The U.S. Senate Judiciary Committee, as expected, has voted to send the Supreme Court nomination of Judge Samuel Alito to the full Senate for confirmation. The vote was divided along party lines.
The Republican-led committee approved Judge Samuel Alito's nomination on a 10 to eight vote, with all panel's Democrats voting in opposition.
Members of the committee had signaled how they would vote in recent days, so there was little surprise.
As he opened Tuesday's committee session, the Republican chairman, Senator Arlen Specter of Pennsylvania, explained his support for the nominee.
"His personal background is exemplary, his professional qualifications are outstanding, his educational achievements are of the highest order," Mr. Specter said.
Democrats agree Alito is intelligent and well educated. But they argue his record suggests he is too deferential to presidential power and thus not fit for the high court, particularly at a time when questions have arisen about the legality of President Bush's decision to order, without warrants, eavesdropping on American citizens suspected of having ties to terrorists.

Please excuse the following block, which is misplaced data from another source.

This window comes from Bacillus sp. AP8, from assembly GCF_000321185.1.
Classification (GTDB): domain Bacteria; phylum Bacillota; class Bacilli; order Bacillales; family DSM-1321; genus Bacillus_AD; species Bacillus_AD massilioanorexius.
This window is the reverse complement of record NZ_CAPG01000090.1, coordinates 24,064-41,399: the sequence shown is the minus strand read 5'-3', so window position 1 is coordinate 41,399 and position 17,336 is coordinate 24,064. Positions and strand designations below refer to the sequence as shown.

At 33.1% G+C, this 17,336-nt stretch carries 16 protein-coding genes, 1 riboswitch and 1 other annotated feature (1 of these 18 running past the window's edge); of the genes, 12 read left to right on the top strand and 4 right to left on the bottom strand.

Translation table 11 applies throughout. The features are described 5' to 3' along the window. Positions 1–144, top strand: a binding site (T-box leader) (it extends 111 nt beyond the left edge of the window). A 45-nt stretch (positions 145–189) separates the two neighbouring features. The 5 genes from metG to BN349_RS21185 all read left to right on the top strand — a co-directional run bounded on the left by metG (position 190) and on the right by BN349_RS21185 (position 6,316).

"This is a nomination that I fear threatens the fundamental rights and liberties of all Americans now and for generations to come," said Senator Patrick Leahy, the top Democrat on the committee. "The president is in the midst of a radical realignment of the powers of the government and its intrusiveness, its intrusiveness into the private lives of Americans. I believe that nomination is part of that plan. I am concerned that if we confirm this nominee, we will further erode the checks and balances that have protected our constitutional rights for more than 200 years."
If confirmed, Alito would succeed Justice Sandra Day O'Connor, who is considered a moderate, and who has often cast the deciding vote in five-to-four decisions in controversial cases. Democrats fear Alito would shift the ideological balance of the court in a more conservative direction. They are especially concerned he would try to overturn the 1973 Supreme Court ruling legalizing abortion.
"I am very concerned about the impact he would have on women's rights, including a woman's right to make certain reproductive choices," said Senator Dianne Feinstein, a California Democrat, and the only woman on the committee.
Republicans, including Senator Orrin Hatch of Utah, dismiss the concerns.
"His opinions are thoughtful, well-reasoned, careful and respectful of precedent," he said.
The full Republican-led Senate, which begins debate on the nomination Wednesday, is expected to confirm Alito as early as the end of the week.